Trump suggests Lincoln's legacy is 'questionable,' brags about his own work for Black Americans
- President Donald Trump said that while President Abraham Lincoln — who freed Blacks from slavery during the Civil War while also saving the Union — did some good, the "end result" is "always questionable."
- "I think I've done more for the Black community than any other president, and let's take a pass on Abraham Lincoln," Trump told Fox News' Harris Faulkner, who is Black.
- Trump's interview came nearly three weeks after the death of a black man, George Floyd, after a white Minneapolis cop kneeled on his neck for more than eight minutes ignited protests nationwide.
President Donald Trump on Friday said that while President Abraham Lincoln — who freed Black people from slavery during the Civil War while also saving the Union — did some good, the "end result" of the 16th president's actions are "always questionable."
Trump's bizarre comment about his fellow Republican came during an interview with Fox News' Harris Faulkner, in which the president said he has done more for the Black community than any other president, with the possible exception of Lincoln.
"So, I think I've done more for the Black community than any other president, and let's take a pass on Abraham Lincoln, cause he did good, although it's always questionable," Trump told Faulkner, who is Black.
"You know, in other words, the end result," Trump continued.
Faulker then interrupted Trump: "Well, we are free, Mr. President. He did pretty well."
Trump replied: "But we are free. You understand what I mean. So I'm gonna take a pass on Abe, Honest Abe, as we call him."
Trump then listed what he said were his actions to benefit Black Americans, including, "Criminal justice reform."
"Nobody else could have done it. I did it," he added.
"I didn't get a lot of notoriety, and the fact the people I did it for then go on television and thank everybody but me, and they needed me to get it done, and I got it done, and I got five or six Republican senators who had no interest in getting it done, and they were great, and we got it done. We did that."
Trump also mentioned his winning approval of long-term federal funding for historically Black colleges and universities.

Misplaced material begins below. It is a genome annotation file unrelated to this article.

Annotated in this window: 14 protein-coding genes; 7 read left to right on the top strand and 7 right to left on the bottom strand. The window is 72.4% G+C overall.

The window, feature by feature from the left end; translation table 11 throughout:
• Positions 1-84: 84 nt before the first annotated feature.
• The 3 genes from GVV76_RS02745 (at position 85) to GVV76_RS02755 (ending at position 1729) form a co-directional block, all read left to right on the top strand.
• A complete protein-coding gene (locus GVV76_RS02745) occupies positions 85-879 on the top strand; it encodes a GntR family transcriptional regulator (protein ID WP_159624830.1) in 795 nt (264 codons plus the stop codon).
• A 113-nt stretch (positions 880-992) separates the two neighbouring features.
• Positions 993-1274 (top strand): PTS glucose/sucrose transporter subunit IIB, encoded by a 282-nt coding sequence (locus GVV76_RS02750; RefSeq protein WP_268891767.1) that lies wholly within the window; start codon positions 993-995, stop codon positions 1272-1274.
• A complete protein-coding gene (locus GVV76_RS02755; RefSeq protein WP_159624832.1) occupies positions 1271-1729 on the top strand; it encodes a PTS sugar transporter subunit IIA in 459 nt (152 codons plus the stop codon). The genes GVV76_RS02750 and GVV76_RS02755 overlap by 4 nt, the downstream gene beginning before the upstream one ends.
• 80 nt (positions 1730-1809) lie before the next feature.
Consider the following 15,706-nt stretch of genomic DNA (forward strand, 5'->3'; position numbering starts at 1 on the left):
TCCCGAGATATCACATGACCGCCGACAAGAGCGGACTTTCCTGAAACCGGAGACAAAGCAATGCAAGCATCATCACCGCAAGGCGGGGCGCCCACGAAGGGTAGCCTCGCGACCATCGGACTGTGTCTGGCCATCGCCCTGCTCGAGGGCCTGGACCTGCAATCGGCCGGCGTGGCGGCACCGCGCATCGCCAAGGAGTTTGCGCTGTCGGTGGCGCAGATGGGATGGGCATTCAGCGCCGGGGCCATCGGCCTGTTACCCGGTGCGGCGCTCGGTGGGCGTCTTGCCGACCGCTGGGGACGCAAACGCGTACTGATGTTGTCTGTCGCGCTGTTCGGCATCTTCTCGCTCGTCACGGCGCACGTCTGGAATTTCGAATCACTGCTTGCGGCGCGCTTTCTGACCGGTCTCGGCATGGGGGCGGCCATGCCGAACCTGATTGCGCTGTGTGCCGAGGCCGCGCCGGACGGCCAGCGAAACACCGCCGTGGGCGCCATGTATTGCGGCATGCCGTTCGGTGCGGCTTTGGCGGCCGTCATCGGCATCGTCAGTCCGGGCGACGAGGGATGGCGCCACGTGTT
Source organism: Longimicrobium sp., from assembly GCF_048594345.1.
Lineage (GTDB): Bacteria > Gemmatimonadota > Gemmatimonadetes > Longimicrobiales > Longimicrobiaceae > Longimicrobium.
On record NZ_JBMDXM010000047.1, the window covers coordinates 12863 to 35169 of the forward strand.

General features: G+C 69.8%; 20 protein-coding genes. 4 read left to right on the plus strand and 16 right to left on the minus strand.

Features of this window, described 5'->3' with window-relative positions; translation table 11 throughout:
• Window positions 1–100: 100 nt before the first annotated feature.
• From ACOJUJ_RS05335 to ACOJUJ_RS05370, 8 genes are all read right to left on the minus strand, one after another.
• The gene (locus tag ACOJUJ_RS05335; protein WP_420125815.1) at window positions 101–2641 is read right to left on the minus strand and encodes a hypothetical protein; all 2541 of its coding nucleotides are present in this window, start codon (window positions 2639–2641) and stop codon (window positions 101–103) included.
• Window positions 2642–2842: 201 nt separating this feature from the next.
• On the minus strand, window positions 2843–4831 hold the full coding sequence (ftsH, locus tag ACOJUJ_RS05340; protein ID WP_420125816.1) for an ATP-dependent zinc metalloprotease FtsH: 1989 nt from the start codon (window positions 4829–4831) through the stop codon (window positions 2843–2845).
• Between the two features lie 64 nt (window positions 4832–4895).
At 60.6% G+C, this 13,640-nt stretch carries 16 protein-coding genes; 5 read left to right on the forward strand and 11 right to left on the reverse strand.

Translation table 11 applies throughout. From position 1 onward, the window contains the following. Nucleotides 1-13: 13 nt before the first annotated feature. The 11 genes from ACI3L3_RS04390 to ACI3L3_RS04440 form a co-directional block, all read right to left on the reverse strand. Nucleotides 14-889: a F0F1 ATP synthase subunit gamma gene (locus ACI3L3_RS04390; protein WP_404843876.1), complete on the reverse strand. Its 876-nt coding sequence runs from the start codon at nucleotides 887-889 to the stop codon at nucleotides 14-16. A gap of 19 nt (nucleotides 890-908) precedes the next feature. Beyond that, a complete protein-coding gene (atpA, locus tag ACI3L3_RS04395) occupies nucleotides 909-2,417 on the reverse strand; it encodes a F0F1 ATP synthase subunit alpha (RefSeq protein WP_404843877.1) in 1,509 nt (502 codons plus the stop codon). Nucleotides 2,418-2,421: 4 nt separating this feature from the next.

Trump's interview came nearly three weeks after the death of a Black man, George Floyd, after a white Minneapolis cop kneeled on his neck for more than eight minutes ignited protests nationwide, calls for reform of police departments and demands for the removal of symbols of the Confederacy from public places.
Trump earlier in the week rebuffed suggestions from military officials that 10 Army bases might have their names changed because they currently are named after generals in the Confederacy. All of the bases are in former Confederate states.
"Our history as the Greatest Nation in the World will not be tampered with. Respect our Military!" Trump wrote in a tweet condemning the suggestion.
"My Administration will not even consider the renaming of these Magnificent and Fabled Military Installations," he wrote.
Lincoln was president when the Confederate states seceded from the United States in a doomed effort to save the institution of enslaving Black people.
Trump's first campaign rally since the coronavirus pandemic began spreading widely is scheduled for June 19 in Tulsa, Oklahoma, which was the site of a 1921 massacre of hundreds of Blacks by a white mob. June 19 also is known as "Juneteenth," a holiday marking the end of slavery in the U.S.
The president told Faulkner on Friday that the day of the rally was not chosen intentionally to coincide with Juneteenth but called it an "interesting" date and one of "celebration."
But Sen. Kamala Harris, D-Calif., has said that the selection of Tulsa on that day for the rally "isn't just a wink to white supremacists — he's throwing them a welcome home party."
Harris, who is Black, is considered a leading contender to become the running mate of presumptive Democratic presidential nominee Joe Biden in the 2020 election.